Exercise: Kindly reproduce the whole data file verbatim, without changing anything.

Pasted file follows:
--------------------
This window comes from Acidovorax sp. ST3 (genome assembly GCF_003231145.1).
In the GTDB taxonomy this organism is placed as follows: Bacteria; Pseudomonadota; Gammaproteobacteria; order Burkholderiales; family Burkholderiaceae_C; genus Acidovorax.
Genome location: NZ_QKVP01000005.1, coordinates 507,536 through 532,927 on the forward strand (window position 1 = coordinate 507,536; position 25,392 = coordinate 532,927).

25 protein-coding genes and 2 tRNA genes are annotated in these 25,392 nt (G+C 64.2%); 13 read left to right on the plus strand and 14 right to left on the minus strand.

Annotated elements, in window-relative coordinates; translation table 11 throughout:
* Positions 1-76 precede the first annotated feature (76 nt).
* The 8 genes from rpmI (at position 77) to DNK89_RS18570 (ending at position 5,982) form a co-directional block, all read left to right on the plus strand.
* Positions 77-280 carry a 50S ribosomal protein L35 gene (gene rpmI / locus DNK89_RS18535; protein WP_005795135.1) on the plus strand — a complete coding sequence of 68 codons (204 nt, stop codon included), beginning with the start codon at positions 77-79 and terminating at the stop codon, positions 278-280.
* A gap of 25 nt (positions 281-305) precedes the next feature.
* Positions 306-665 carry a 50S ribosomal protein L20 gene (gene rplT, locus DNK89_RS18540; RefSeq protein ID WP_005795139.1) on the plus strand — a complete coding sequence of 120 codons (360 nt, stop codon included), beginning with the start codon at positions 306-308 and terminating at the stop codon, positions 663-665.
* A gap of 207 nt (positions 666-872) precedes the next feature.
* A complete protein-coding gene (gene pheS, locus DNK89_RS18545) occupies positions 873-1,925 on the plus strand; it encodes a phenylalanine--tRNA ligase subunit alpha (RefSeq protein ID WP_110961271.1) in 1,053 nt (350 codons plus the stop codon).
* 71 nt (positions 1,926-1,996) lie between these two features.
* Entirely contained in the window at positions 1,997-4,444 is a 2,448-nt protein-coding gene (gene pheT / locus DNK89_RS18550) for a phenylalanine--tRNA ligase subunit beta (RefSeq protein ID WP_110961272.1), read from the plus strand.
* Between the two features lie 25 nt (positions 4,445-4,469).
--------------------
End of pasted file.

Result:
This window comes from Acidovorax sp. ST3 (genome assembly GCF_003231145.1).
In the GTDB taxonomy this organism is placed as follows: Bacteria; Pseudomonadota; Gammaproteobacteria; order Burkholderiales; family Burkholderiaceae_C; genus Acidovorax.
Genome location: NZ_QKVP01000005.1, coordinates 507,536 through 532,927 on the forward strand (window position 1 = coordinate 507,536; position 25,392 = coordinate 532,927).

25 protein-coding genes and 2 tRNA genes are annotated in these 25,392 nt (G+C 64.2%); 13 read left to right on the plus strand and 14 right to left on the minus strand.

Annotated elements, in window-relative coordinates; translation table 11 throughout:
* Positions 1-76 precede the first annotated feature (76 nt).
* The 8 genes from rpmI (at position 77) to DNK89_RS18570 (ending at position 5,982) form a co-directional block, all read left to right on the plus strand.
* Positions 77-280 carry a 50S ribosomal protein L35 gene (gene rpmI / locus DNK89_RS18535; protein WP_005795135.1) on the plus strand — a complete coding sequence of 68 codons (204 nt, stop codon included), beginning with the start codon at positions 77-79 and terminating at the stop codon, positions 278-280.
* A gap of 25 nt (positions 281-305) precedes the next feature.
* Positions 306-665 carry a 50S ribosomal protein L20 gene (gene rplT, locus DNK89_RS18540; RefSeq protein ID WP_005795139.1) on the plus strand — a complete coding sequence of 120 codons (360 nt, stop codon included), beginning with the start codon at positions 306-308 and terminating at the stop codon, positions 663-665.
* A gap of 207 nt (positions 666-872) precedes the next feature.
* A complete protein-coding gene (gene pheS, locus DNK89_RS18545) occupies positions 873-1,925 on the plus strand; it encodes a phenylalanine--tRNA ligase subunit alpha (RefSeq protein ID WP_110961271.1) in 1,053 nt (350 codons plus the stop codon).
* 71 nt (positions 1,926-1,996) lie between these two features.
* Entirely contained in the window at positions 1,997-4,444 is a 2,448-nt protein-coding gene (gene pheT / locus DNK89_RS18550) for a phenylalanine--tRNA ligase subunit beta (RefSeq protein ID WP_110961272.1), read from the plus strand.
* Between the two features lie 25 nt (positions 4,445-4,469).